The ETF, or Exchange Traded Fund, has grown from consisting of a handful of broad-based index products, to now consisting of hundreds of products representing almost every conceivable investment theme or idea. Volume has expanded on many of these issues, making them some of the most liquid trading instruments around.
It seems clear that the debate between choosing a traditional mutual fund or an ETF is clearly in the corner of the ETF. ETF fees are much lower than mutual funds, and even factoring in the small brokerage commission applied to an EFT, the savings in fees will make up for the commission many times over. Of course, the mutual funds that charge a huge front or back end load are a real rip-off and should be avoided. And, some brokerage firms that deal in no load mutual funds will charge a commission to sell if not held a certain length of time. There is no restriction on the holding period of an ETF. And with and ETF you won’t get hit with capital gains distributions, so, with the exception of dividends, you get to control when you pay capital gains, short term or long term. You can get in and out during market hours instead of just on the close, and there is the ability to easily trade on the short side with most of the active ETFs, with no uptick rule. And there are options available for outright purchases, or for hedging, or for other option strategies. Also, there are ETFs that have leverage, and that will be inverse to their index, so a long-term short position could become a long-term capital gain.
The comparison between ETFs and CEFs (closed-end funds) is a bit different. With CEFs, which are somewhat similar to ETFs, you have a security that can trade on its own supply demand; therefore the fund can go to a premium or a discount to its net asset value, sometimes substantially. With CEFs there is also the chance of dilution if the firm wants to issue more stock, usually with an offer for existing shareholders to purchase more shares at a predetermined price. While brokerage commissions will be the same as with an ETF, the management fees will usually be higher with CEFs. CEFs will often target a more specific type of investment, whereas ETFs are usually more broadly index based. However, that has been changing over the last couple of years.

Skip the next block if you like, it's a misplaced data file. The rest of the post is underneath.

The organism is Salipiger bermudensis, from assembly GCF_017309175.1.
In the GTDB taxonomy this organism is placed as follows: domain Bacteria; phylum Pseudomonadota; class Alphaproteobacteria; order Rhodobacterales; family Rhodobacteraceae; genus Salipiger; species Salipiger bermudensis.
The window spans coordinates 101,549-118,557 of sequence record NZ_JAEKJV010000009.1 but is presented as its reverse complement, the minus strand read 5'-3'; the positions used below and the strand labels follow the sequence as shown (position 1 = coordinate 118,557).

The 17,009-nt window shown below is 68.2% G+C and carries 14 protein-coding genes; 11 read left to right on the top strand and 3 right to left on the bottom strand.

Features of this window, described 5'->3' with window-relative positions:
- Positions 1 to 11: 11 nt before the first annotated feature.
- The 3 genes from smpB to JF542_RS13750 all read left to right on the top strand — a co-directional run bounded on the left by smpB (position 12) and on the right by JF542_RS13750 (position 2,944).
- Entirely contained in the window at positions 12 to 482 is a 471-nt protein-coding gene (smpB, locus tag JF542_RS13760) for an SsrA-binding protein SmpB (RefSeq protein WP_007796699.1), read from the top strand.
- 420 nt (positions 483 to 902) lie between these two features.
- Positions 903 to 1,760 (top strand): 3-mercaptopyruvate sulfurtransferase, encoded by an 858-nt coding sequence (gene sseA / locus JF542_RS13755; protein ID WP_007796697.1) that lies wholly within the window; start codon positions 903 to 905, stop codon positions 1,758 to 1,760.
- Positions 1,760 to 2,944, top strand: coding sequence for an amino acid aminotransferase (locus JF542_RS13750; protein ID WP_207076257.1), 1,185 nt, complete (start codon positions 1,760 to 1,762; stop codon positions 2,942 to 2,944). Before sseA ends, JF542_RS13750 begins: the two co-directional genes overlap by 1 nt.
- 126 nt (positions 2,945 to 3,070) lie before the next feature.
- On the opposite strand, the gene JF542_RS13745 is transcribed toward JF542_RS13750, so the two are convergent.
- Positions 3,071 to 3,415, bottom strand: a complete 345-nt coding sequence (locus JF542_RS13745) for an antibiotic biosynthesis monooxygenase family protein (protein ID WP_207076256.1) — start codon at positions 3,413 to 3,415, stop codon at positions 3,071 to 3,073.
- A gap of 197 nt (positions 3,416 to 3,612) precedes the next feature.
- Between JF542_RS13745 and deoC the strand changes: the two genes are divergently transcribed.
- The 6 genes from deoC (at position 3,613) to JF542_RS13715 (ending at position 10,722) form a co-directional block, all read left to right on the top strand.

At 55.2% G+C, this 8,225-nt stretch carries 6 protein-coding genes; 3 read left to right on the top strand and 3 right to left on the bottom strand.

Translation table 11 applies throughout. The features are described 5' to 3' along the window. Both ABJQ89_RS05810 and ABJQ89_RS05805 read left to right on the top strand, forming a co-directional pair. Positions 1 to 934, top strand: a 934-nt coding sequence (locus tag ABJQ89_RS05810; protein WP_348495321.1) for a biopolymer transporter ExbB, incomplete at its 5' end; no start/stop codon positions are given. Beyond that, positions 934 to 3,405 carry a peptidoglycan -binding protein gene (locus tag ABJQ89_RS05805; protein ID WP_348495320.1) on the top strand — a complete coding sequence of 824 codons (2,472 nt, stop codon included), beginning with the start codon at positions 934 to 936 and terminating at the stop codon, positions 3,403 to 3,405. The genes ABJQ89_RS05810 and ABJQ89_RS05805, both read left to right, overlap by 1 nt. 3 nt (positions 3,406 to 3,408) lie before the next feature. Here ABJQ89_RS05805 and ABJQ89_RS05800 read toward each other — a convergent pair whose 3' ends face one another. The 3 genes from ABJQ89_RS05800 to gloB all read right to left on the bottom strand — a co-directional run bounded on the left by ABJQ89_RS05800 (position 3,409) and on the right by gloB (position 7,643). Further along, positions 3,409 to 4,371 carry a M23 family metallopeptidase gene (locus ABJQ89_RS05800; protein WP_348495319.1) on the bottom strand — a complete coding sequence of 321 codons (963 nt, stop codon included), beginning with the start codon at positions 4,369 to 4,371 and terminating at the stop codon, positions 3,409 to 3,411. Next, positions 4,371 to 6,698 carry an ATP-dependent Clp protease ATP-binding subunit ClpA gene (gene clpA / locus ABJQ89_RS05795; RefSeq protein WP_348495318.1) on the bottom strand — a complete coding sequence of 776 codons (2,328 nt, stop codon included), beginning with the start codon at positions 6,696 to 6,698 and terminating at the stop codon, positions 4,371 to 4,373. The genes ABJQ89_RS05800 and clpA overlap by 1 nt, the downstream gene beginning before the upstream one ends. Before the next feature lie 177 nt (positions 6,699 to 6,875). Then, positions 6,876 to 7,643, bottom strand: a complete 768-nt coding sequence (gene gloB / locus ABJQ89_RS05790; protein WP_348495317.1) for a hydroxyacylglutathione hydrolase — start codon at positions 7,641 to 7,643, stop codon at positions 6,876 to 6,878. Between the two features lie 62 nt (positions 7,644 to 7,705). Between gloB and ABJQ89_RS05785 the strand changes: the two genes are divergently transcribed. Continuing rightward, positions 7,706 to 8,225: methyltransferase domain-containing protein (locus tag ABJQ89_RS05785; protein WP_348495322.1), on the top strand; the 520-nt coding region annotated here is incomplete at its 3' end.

There are more and more ETFs being issued almost daily with very specific objectives. You can find an ETF for almost any country, style, sub-sector, commodity, and even for currencies. There are so many ETFs coming out, it is getting hard to sort through the list. A few years ago, with very few ETFs to choose from, it was a simple matter to decide which instrument to trade, as only the basic indexes and sectors were represented. Now it is getting almost as difficult to pick the proper ETF as it is to pick an individual stock. One way to pare down the list is to look at monthly average trading volume. Liquidity is certainly an issue, as some of the newer, narrowly focused ETFs have very low trading volumes, with correspondingly wider bid ask spreads, while the most popular choices are extremely liquid, with a penny or so spread between bid and ask. In time the best will survive, and many too-specific issues will disappear. In my opinion, some of the too narrowly focused issues defeat the purpose of investing or trading in ETFs.
In comparison to individual stocks, there are valid arguments on both sides of the issue. One theory favoring stocks is that you can just pick the best stocks in whatever group or index you are interested in, and not be weighted down by the dogs of the group. That’s true. Of course, that depends on you being an excellent stock picker. Roughly 85% of professional, full time mutual fund managers can’t beat a benchmark such as the S&P 500. Individual part time investors think they can do better than professionals. I’m not so sure.
It is difficult enough to pick the direction of a market. Much of the movement of a stock will be influenced by the overall market direction. Some say stock movement is about 70% dependent on overall market direction. I can’t verify that number as being correct, but it seems in the ballpark Picking an individual stock on top of picking market direction adds a second variable. If 70% of a stocks movement is influenced by the overall market, and 85% of professional stock pickers under-perform benchmark stock indexes, it doesn’t seem worth the effort to try to sort through the list of thousands of stocks for the small chance of making a larger gain.